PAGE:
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Barrington Tops Cycle Tour
Day Two

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Friday 22 October 1999

As seems to be usual now, we wake at first light and spend an hour getting organised. Ken breakfasts, I nibble on the first of the days sandwiches. I begin to worry about how much food I have because if we do another three days without towns I'll have to eat a lot less than I did yesterday. I'm also paying for the shitty container I got the peanut butter in, the press fit lid has come off and so I have peanut butter in a plastic bag instead. Of course it was always in a bag, so I add another one just in case.

Today is the navigators nightmare, we have to find an old trail to get to some place that I can't remember the name of. I suffer because this map has 20m contour intervals to compensate for the lack of elevation. We belt down big wide gravel roads that are flat as anything, even potholes are mostly absent. I puncture because I'm running my rear tyre soft trying to keep my butt happy. Twice. So I fix them and add a liner bit I get from Ken to cover over a hole in the tire from a bit of glass I picked up in Sydney.

We eventually end up at Polblue Swamp, which is not where we were heading. On the way we pass through a tiny plot of pine trees which seem to be there as a tourist gimmick, there's not enough even to be worth logging I suspect. Ken is disconcerted by the evidence of logging right up to the road edge, usually they leave a 200m corridor like they do in NZ. Not in this forest apparently. Polblue Swamp is flat and swamplike, we grab water and look for a track going up the valley to the trail we want to be on. No joy, so we bike around the long way. Where we want to be, apparently, is a closed track that is now walkers only. Everything here is vehicle track, unlike NZ. There are no hand-cut tracks, only bulldozed ones. And everything will take a 4WD, most of what we've seen you could drive a prime ministerial limousine over.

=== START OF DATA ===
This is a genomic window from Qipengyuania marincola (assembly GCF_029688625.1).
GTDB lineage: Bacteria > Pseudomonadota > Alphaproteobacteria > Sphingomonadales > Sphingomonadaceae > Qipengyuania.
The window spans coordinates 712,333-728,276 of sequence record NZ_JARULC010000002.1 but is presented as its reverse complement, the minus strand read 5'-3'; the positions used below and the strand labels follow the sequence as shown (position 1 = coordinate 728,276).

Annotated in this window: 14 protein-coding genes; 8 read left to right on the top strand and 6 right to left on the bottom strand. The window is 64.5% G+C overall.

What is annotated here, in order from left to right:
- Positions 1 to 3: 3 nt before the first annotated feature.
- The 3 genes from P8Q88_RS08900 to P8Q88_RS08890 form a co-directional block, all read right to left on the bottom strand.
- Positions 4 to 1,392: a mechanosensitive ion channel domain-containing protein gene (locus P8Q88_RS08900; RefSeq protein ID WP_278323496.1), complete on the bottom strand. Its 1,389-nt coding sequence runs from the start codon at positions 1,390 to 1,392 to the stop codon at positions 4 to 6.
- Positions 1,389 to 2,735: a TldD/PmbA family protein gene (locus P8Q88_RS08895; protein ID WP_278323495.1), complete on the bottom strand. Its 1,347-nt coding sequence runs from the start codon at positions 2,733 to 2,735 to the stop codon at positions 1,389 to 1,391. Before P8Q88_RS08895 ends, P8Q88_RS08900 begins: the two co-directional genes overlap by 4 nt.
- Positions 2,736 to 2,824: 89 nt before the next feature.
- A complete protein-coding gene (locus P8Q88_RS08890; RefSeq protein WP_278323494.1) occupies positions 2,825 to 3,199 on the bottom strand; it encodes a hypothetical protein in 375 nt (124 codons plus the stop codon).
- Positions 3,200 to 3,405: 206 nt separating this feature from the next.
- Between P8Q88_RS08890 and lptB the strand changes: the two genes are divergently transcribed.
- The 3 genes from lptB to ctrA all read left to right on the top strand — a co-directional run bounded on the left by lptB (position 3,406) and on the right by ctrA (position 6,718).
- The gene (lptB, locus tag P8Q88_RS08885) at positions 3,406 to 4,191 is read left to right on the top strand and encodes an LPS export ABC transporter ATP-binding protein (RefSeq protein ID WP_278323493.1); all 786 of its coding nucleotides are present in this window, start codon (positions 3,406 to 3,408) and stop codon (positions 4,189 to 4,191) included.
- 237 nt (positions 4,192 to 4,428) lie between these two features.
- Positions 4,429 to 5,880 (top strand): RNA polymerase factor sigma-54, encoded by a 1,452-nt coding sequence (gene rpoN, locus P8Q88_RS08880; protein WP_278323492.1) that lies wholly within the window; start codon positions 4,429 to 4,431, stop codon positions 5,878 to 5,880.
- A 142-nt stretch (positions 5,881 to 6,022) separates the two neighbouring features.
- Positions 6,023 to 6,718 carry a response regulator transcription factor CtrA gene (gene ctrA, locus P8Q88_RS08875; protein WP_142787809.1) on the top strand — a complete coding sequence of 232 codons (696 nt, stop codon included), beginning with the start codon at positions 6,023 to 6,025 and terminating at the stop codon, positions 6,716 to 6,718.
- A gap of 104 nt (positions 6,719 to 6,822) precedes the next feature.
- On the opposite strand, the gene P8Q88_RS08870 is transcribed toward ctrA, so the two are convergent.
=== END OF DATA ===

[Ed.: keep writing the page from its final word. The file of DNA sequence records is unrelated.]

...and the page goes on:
The track, when we find it, is obviously just a gated-off 4WD track. So we bike down that, fairly easy going still. I have an advantage that in the deeper ruts the recumbent does not hit the pedals on the ground because they're up in the air. But Ken can handle the rougher bits more easily. Then I hit a real obstacle - mud. Only a little bit, everything is still very dry compared to NZ. But the bent is impossible in mud, I can't steer to balance so I fall off. Duh.

The track gets steadily less rideable as we progress, with both of us walking more and more as we go. By the time we get to "The Big Hole" it's pretty much push/ carry the whole time. And there are a fair few trees fallen on the track. Obviously no-one has driven through here in a while. In places there are signs that the broom eradication program have been through spraying, but that's about it. And horse shit, there are feral pests here for sure. Plus a bit of wombat sign and some digging.